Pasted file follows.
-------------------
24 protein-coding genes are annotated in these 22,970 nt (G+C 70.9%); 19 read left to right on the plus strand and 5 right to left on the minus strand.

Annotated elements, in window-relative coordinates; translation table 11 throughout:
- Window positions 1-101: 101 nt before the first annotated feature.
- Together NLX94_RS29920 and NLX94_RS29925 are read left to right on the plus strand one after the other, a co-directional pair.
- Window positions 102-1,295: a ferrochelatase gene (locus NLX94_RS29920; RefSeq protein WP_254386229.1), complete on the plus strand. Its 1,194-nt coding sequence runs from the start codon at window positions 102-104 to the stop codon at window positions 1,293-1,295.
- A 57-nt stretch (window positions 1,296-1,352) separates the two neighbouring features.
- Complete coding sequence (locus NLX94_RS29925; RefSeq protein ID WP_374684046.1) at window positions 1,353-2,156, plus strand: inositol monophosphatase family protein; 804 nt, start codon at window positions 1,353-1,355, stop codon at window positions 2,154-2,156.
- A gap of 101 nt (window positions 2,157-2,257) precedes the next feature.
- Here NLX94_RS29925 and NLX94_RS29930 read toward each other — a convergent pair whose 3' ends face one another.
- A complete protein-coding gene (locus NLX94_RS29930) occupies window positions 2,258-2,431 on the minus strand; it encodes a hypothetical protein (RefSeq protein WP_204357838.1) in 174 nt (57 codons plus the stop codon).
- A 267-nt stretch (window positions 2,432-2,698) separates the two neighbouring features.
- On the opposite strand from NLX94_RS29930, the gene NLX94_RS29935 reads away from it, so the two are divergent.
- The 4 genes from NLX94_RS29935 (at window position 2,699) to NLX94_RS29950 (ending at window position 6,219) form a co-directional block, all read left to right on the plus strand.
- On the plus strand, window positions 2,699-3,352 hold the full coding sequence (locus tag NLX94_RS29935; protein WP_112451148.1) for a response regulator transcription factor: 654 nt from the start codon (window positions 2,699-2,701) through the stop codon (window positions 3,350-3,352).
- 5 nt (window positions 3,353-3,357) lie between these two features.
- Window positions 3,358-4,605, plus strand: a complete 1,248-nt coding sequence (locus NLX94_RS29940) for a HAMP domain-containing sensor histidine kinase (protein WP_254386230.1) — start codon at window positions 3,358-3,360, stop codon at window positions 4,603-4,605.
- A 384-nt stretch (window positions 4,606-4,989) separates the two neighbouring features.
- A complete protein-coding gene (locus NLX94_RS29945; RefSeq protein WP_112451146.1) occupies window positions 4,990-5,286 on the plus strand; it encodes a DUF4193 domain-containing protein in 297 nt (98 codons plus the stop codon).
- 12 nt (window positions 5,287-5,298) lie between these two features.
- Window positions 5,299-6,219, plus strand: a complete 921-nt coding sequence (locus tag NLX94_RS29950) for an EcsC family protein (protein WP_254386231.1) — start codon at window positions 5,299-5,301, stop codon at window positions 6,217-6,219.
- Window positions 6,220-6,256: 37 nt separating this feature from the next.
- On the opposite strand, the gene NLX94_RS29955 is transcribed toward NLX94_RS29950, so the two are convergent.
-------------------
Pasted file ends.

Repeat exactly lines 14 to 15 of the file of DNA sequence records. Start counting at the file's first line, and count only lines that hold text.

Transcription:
- On the plus strand, window positions 2,699-3,352 hold the full coding sequence (locus tag NLX94_RS29935; protein WP_112451148.1) for a response regulator transcription factor: 654 nt from the start codon (window positions 2,699-2,701) through the stop codon (window positions 3,350-3,352).
- 5 nt (window positions 3,353-3,357) lie between these two features.